ROSEBURG, Ore. — Hemp is in the midst of another record growth year in Oregon, according to Gary McAninch, the program manager for industrial hemp at the Oregon Department of Agriculture.
During a presentation to the monthly meeting of the Douglas County Livestock Association on March 19, McAninch noted that as of that day, 751 growers, 254 handlers (processors) and 22,435 acres had been registered with the state’s industrial hemp program. He added that many more registrations are expected.
In 2015, there were only 13 growers, 13 handlers and 105 acres registered.
“Hemp’s growth in Oregon has exploded,” McAninch said. “It’s nice to see a farm commodity take off.”
There have been some reports of hemp becoming the state’s top agricultural commodity within the next few years, but McAninch tempered that forecast by saying, “That might just be wishful dreaming by those involved.”
Hemp and marijuana are both cannabis, but industrial hemp contains no more than 0.3% THC (tetrahydrocannabinol). CBD (cannabidiol) oil is extracted from the plants that test as hemp. There is both pre- and post-harvest testing.
Research has shown the CBD oil has numerous medical and health benefits.
While McAninch said 99% of Oregon’s hemp crop is being grown for the CBD oil, growers believe there is a future for industrial hemp to be used in other products such as textiles, plastic, biofuels, paper and cosmetics.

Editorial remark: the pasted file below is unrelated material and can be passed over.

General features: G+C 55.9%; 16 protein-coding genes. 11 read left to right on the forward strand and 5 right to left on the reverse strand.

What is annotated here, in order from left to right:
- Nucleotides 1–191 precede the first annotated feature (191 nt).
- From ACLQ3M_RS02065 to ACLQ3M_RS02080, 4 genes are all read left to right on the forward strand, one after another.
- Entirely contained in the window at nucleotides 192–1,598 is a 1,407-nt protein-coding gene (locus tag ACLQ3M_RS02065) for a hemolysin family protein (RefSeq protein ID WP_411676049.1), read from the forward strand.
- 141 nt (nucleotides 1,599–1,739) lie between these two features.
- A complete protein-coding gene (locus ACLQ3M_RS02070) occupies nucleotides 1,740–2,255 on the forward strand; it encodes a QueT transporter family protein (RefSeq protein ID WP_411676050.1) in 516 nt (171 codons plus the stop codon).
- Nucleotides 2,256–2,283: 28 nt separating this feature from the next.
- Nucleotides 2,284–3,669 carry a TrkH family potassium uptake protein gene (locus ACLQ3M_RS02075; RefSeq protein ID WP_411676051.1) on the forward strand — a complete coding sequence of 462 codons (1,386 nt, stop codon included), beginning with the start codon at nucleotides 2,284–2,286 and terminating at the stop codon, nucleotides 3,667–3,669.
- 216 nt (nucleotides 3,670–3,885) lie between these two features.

McAninch said hemp is now being grown in just about all of Oregon’s 36 counties. He and Carri Pirosko, the integrated weed management coordinator for Southwest Oregon, agree that presently Jackson and Josephine counties in Southwest Oregon are the hotspots for hemp growth. As of March 20, there were 147 growers and 48 handlers registered in Jackson County and 90 growers and 16 handlers registered in Josephine County.
Many of those growers and others around the state have registered multiple fields and greenhouses. As of March 20, there were 1,976 hemp locations registered.
“I’m not surprised by that many growers in Jackson and Josephine counties because that is where there are many traditional marijuana growers and they’ve made the switch,” said Pirosko.
McAninch said there was an initial “gold rush mentality” to growing hemp by people who didn’t have a lot of farming experience. But he added there are now traditional farmers and ranchers who are turning some of their grass seed and grain fields and pastures into hemp.
“I think there may still be a stigma attached to hemp because of its relationship to marijuana, I think it is becoming more and more a mainstream agricultural product,” McAninch said. “More and more traditional farmers are becoming involved and that’s giving it more creditability. There is now hemp being grown under pivot and drip irrigation systems.”
The program manager said in order to grow a crop that is tested under the 0.3% THC, it is important to be attentive to the genetics of the seed being planted and to the care of the plants. He added that of the 11,754 acres of industrial hemp registered in 2018, only five fields tested over the 0.3% level and so were not harvested.
It is illegal to grow or handle industrial hemp without a registration. The annual fees are $1,300 for a grower and $1,300 for a handler. There is no limit on the number of acres or plants a registered grower can have.
McAninch said there had previously been little or no research done on hemp, but Oregon State University is now putting together a team to study the plant in relationship to soil, water and chemicals.